Joerg Habermeier - stock.adobe.c
The furore over the decision to allow Huawei technology to be used in the UK’s 5G networks is a very high-profile illustration of the concerns that exist over cyber security. The fear is that the telecoms company will be forced by the Chinese government to build backdoors into its technology that can be used to gather intelligence surreptitiously on foreign governments and organisations.
Cyber security is big news. The UK cyber security sectoral analysis 2020 report from the Department for Digital, Culture, Media and Sport (DCMS) gives an indication of just how big, revealing that the number of active security firms in the UK has risen by 44% to 1,200 since 2017, contributing £3.7bn to the UK economy, with sales up 46% to £8.3bn. The number of full-time employees working in cyber security has grown by 37% in the last two years to reach 43,000.
This rise in fortunes for the cyber security industry has been lauded by digital minister Matt Warman, who said: “It’s great to see our cyber security sector going from strength to strength. It plays a vital role in protecting the country’s thriving digital economy and keeping people safe online.”
Warman said the report demonstrated that “there has never been greater demand, both at home and internationally, for the products, services and expertise offered by the UK cyber security sector”.
Mike Jackson, entrepreneur success director at Tech Nation, told Computer Weekly: “It is promising to see the number of cyber security firms increasing by 44% and the positive contribution this makes to the UK economy.”
There is no doubt that channel partners are among the businesses benefiting from this increased focus on cyber security. There is money to be made in cyber security (and cyber crime, obviously) and it shows no signs of letting up in the future. As a consequence, the contribution it will make to the UK economy is bound to rise as the perils and costs of cyber crime become ever greater.
So, that’s all good news. Growth is good – unless it’s in things like cyber crime, the murder rate, knife crime or unemployment.
But – yes, there’s always a but – let’s ask ourselves what is the biggest impetus for the impressive growth in cyber security and the number of security companies. The simplest answer is that cyber threats have increased and fear of cyber attacks has become a major issue for businesses and organisations. To put it simply, the rising incidence of cyber crime – and the increased scale of the damage it can inflict – has led to a rise in cyber security businesses that can help customers to deter or prevent such attacks.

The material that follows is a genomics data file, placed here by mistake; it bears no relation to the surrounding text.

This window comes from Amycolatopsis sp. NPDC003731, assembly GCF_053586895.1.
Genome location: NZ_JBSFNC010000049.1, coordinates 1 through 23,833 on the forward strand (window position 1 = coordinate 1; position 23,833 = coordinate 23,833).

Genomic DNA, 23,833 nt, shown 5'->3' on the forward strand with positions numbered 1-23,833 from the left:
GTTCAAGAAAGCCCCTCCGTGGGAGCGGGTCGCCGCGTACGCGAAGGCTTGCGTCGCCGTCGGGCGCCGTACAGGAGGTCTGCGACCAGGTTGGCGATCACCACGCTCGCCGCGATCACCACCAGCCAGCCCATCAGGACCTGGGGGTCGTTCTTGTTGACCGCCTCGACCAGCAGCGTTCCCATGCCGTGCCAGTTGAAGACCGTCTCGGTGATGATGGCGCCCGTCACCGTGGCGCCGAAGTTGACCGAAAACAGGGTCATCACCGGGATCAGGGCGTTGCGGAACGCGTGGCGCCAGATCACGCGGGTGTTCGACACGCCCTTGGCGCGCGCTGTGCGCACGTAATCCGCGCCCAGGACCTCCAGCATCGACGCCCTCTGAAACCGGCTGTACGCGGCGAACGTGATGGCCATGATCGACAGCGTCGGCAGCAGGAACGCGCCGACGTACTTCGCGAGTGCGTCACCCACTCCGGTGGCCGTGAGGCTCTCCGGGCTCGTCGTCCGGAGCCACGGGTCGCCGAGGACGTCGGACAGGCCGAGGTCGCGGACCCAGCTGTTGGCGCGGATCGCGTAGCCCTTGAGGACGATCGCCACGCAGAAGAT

Like love and marriage, it seems you can’t have one without the other. Although, to be strictly accurate, you could, because if the security was foolproof, there wouldn’t be any cyber crime. But that’s not what we have today. What we have is an increasing reliance on technology and digitisation that, in turn, makes businesses, individuals and organisations more vulnerable, across a wider landscape, to malicious actions from cyber criminals.
To take a contrary stance, praising the growth of the cyber security market is, to all intents and purposes, acknowledging the success of cyber crime and the rise in IT vulnerabilities that helped to fuel it. Can anything be done to change that? Is there an onus on vendors and service providers to make their products and services more secure? If so, how do they reduce the threat landscape for their products and services? And how do they ensure the cost of doing that does not become prohibitive?
There is only so much vendors and service providers can afford do to secure a product or service before they launch it onto the market. If you acknowledge that there is no way to categorically address every potential security threat, then, once an attack occurs, the priority is for the cyber security industry to be prepared and ready to address the vulnerability and fix it before there is any serious damage.
This means focusing more on reacting to attacks quickly and effectively, rather than trying to pre-empt every potential threat, known and unknown – an approach alluded to in another MicroScope article. But to do that, you need more cyber security businesses to plug the gap and provide a rapid response to the breaches and attacks that the vendors and service providers have not been able to foresee or forestall.
We are in a catch-22 situation where we benefit from tremendous advances in technology that enable us to do even more with it every day, but we also suffer from a corresponding increase in the scale of the damage that can be caused if something goes wrong.
As a result, it seems unlikely there will be any slowdown in the growth of the cyber security business for some time. It would be very surprising indeed if whoever is digital minister in two years’ time is doing anything other than echoing Warman’s words. That’s good news – or is it?